|Edinburgh Castle, an imposing structure in any age|
For a medieval army to march ninety miles in three days is a particularly arduous task. The daily structure for an army on the move was regimented and disciplined. Around 5 a.m. in the first rays of the morning sun the men must first be roused from sleep, and prepare and eat breakfast. They then strike camp; tents are collapsed, horses groomed and fed, and knights carefully armored. Coals from the campfires would be carefully preserved in iron pots for easy lighting the next evening, then the army would form up in columns, ready to march. Scouts would be sent north, both to look for possible ambushes and new sources of food. Trumpets would sound, and the long caterpillar of men would commence their march. Sometime around midday the army would stop and feed again, eating cold meats and dry bread, before returning to the march, where they trudged onward. Even at a walking speed of three miles per hour, the English army would still have needed to march ten hours per day to accomplish the task. King Edward was determined to reach Stirling Castle by the 24th June, and lift the Scottish siege.
|Earliest known illustration of Battle of Bannockburn|
On the morning of 20th June, 1314, after marching north for many weeks, the English Army turned abruptly to their left, and departed from the outskirts of Edinburgh, with its castle high on the grey volcanic rock, and headed eastwards for Stirling. The Lothians, the land surrounding Edinburgh, is an area of good arable farming land, and after pushing through rough moors for many days, the English army would have eaten well, finding easy pickings of sheep, poultry and cattle. The populace would have either fled into the hills, into the walled city of Edinburgh, or just hid as well as they could, as an army of 20,000 men rampaged through their lands.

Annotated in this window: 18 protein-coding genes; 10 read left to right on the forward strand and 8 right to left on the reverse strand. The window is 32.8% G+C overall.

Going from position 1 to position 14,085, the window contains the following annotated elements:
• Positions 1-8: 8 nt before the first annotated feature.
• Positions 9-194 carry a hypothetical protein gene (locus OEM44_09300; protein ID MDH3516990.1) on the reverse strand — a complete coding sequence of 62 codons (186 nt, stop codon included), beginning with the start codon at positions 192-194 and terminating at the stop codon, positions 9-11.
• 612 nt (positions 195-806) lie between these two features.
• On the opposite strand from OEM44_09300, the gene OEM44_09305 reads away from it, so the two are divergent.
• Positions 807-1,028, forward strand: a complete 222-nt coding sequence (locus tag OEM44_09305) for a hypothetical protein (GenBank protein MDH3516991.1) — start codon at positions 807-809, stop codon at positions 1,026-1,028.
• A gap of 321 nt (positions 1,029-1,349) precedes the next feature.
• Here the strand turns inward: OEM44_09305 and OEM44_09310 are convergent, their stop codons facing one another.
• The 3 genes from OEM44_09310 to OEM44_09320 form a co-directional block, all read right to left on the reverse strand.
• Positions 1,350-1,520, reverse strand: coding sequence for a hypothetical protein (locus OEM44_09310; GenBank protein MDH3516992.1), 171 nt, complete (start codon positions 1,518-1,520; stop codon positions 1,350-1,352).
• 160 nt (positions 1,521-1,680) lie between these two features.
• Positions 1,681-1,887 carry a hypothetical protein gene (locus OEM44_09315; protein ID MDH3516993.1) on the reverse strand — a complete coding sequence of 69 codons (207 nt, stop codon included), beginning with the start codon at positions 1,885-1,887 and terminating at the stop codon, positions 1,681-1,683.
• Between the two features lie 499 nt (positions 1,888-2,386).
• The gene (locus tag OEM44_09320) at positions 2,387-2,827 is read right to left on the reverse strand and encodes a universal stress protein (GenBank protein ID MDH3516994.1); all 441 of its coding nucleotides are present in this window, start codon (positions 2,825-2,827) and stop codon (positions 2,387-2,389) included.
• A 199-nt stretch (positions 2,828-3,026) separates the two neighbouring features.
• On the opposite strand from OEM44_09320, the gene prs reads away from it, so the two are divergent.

Leaving an angry populace at their backs, the army marched away regardless. It would be a mistake many would rue to their dying day.
Part 4 of my Road To Bannockburn series